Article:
Table 1: Duke Activity Status Index Hlatky et al.[2]

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DASI has been used to monitor progress in patients with coronary artery disease (CAD), has demonstrated prognostic value in patients with chronic heart failure, and can be used to identify those with reduced long-term survival following cardiac surgery.[10],[11],[12] It can also be used as a predictor of abnormal myocardial perfusion scintigraphy, for the diagnosis and management of CAD.[13]

The activities in the scale [Table 1] are chosen to represent major aspects of physical function, i.e., personal care, ambulation, household tasks, sexual function, and recreational activities. As such, these responses can also be used to assess physical limitations relevant to the patient's quality of life. The scale is widely used in cardiac disease patients and is used to calculate their functional capacity. By this study, we aim to find if DASI scale can be validated in young healthy individuals to calculate their functional capacity. Hence, by this study, we aim to identify correlations between subjective reporting of physical capabilities and symptoms and objective determinates of functional capacity measured by CPET in young healthy nonexercising individuals.

  Materials and Methods Top


Fifty-eight sedentary (≤150 min of aerobic exercise a week) young individuals between 18 and 28 years of age were recruited to participate in this study. Before starting the program, all participants had to accept their voluntary participation by signing an informed consent form.

The inclusion criteria included males and females in 18–28 years age group who were healthy, nonexercising, recreationally active adults without any comorbid illness.

The exclusion criteria were participants with BMI >40 kg/m 2, any neuromusculoskeletal problems, cardiovascular and respiratory problems, smokers, and any other systemic illness.

Fifty-eight participants were made to answer self-administered questionnaire and DASI and VO2 max were calculated according to the formula:

VO2 peak = (0.43 × DASI score) +9.6 from the questionnaire.[2]

The participants were also made to undergo modified Bruce protocol on treadmill.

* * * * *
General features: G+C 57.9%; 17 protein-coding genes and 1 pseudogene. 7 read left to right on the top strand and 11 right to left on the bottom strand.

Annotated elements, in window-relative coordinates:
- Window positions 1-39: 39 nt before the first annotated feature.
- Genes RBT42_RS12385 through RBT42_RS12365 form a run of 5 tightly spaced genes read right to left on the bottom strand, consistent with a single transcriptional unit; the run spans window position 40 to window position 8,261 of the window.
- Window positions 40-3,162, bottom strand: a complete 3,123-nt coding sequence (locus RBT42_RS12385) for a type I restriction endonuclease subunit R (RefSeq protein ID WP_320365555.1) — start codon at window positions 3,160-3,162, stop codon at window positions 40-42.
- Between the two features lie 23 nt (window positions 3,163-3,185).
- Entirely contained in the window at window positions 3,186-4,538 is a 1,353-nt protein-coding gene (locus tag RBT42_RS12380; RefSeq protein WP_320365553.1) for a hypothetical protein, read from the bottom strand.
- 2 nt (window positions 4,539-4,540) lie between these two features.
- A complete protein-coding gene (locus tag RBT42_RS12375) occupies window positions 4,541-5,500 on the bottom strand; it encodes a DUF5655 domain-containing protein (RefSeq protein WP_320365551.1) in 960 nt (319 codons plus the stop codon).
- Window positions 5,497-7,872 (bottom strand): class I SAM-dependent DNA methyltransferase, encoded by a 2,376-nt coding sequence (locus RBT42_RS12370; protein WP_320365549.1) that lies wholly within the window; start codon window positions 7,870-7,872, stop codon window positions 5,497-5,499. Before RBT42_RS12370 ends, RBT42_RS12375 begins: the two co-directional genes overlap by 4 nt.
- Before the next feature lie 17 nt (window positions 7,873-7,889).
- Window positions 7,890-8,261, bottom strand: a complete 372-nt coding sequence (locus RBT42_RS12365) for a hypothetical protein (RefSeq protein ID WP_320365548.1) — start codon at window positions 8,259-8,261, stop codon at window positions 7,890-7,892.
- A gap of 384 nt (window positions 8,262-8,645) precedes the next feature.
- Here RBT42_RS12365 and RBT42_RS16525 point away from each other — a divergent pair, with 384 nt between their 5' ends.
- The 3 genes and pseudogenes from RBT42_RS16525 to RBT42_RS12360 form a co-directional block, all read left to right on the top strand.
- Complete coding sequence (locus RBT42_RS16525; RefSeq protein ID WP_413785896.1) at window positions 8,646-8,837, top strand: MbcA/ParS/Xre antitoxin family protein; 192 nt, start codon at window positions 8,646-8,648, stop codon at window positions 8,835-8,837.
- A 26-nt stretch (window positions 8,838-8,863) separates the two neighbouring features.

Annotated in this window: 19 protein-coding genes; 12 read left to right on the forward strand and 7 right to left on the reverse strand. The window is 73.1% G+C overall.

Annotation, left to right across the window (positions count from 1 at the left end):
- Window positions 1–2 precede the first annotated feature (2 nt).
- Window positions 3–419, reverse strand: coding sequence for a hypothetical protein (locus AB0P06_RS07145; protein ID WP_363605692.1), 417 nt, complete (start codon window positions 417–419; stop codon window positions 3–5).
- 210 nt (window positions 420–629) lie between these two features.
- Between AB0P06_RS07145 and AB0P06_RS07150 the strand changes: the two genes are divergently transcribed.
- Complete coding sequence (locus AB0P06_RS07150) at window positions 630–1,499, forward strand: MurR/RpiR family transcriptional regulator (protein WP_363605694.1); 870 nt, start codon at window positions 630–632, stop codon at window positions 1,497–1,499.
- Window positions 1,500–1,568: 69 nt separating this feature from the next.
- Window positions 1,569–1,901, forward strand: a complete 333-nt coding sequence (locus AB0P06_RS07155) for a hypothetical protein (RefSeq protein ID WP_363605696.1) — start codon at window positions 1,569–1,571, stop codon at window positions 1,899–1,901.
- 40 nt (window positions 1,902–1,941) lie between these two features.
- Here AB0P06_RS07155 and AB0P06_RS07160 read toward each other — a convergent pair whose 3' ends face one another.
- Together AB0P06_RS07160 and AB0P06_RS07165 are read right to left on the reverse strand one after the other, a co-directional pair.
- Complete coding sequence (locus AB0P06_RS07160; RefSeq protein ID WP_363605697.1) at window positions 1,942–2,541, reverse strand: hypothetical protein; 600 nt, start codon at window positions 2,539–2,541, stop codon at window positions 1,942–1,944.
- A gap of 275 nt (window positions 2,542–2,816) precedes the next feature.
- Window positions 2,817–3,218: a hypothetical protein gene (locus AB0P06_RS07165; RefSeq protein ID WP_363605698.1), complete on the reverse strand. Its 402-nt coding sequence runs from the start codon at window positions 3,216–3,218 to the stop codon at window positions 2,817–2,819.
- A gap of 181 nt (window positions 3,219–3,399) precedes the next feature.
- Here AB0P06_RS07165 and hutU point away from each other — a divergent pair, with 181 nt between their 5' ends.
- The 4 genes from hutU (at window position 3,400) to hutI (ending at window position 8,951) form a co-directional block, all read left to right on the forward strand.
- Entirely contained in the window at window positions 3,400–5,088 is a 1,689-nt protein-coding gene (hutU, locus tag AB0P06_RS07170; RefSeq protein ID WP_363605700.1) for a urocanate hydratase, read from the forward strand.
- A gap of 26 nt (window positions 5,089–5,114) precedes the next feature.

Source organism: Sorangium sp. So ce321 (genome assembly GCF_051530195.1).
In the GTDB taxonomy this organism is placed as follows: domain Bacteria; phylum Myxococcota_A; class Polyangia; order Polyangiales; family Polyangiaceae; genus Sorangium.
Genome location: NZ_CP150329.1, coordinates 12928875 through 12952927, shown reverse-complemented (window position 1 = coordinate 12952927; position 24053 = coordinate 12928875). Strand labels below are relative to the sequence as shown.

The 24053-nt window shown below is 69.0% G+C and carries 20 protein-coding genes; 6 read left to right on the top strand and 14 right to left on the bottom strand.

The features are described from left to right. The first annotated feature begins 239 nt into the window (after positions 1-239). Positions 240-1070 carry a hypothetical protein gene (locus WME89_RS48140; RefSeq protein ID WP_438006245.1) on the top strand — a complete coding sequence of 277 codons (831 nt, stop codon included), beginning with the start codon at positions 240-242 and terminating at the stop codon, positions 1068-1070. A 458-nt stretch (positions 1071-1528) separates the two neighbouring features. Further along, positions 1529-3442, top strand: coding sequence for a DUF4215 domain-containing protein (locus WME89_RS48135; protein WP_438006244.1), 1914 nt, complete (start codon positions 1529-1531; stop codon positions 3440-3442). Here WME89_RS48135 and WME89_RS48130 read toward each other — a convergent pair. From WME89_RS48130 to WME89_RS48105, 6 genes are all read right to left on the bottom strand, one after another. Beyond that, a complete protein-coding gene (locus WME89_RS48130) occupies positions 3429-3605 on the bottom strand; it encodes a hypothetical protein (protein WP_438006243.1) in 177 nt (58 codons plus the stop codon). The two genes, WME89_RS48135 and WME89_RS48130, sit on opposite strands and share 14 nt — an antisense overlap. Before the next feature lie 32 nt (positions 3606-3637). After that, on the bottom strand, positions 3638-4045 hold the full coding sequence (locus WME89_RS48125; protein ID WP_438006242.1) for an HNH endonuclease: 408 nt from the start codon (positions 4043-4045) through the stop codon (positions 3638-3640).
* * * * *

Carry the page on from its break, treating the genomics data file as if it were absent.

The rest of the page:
The equation for calculation of VO2 max using modified Bruce protocol is – VO2 max = 3.5+ (0.1 × speed) + (1.8 × speed × grade)[14]

DASI = sum of “yes” replies ___________

VO2 peak = (0.43 × DASI) +9.6

VO2 peak = ___________ ml/kg/min ÷ 3.5 ml/kg/min = __________ METS

Statistical analysis

Statistical analysis was done using SPSS-16 (SPSS for Windows, Version 16.0. Chicago, SPSS Inc.). The association of DASI scale was measured with VO2 max using Spearman correlation coefficient.

  Results Top

According to [Table 2], the P value was found to be < 0.05, P = 0.009, and hence, it was statistically significant. Bruce VO2 max and DASI VO2 max have a statistically linear relationship. The magnitude and strength of relation are moderate correlation (0.3< / r / <0.5, r = 0.339).
Table 2: Association of DASI scale with Bruce Vo2 max

Click here to view

  Discussion Top

This study shows that a brief, self-administered questionnaire can provide a standardized assessment of functional status that correlates well with an objective measure of maximal exercise capacity. DASI scale uses the patient's ability to perform a set of common activities of daily living to calculate functional capacity. The activities in the scale [Table 1] represent major aspects of physical function – personal care, ambulation, household tasks, sexual function, and recreational activities. These responses can also be used to assess physical limitations relevant to the patient's quality of life.

DASI had a statistically significant (P < 0.01) Spearman correlation with VO2 max by modified Bruce protocol. DASI showed moderate correlation, r = 0.339, when DASI was used as a self-administered questionnaire. A study conducted by Coutinho-Myrrha et al. found a moderate correlation between self-administered DASI scale and exercise testing by Bruce protocol in patients with cardiovascular diseases (r = 0.58 and P < 0.001).[15] This is because the DASI assesses the functional capacity perceived by the individual, which is a subjective measure, while exercise test gives the objective measure of the maximum capacity (VO2 max). A study conducted by Rankin et al. found good correlation between specific activity questionnaire and VO2 peak by exercise test in cardiac patients, r = 0.6216.[7] Arena et al. found a moderate correlation between DASI score and VO2 peak during symptom-limited exercise testing in a group of outpatients with heart failure, r = 0.6417[16] and P < 0.001.

DASI is a useful tool in clinical practice, and in research, it is used to find out different disease severity, assess effects of medical treatment,[17] assess cardiac rehabilitation, and provide relevant information to clinical decisions.[18],[19] Despite the great clinical and scientific utility, the DASI may not be suitable to differentiate individuals with high functional capacity, due to a ceiling effect found in this and other studies.[20] This effect exists when more than 15% of the sample reaches the total score. In our study, 65% of the total sample (n = 58) obtained the total score. This can be because patients with normal functional capacity may underestimate their ability to attend school/work, walk, run, and climb stairs and overestimate their degree of fatigue, palpitations, and chest pain on the questionnaire.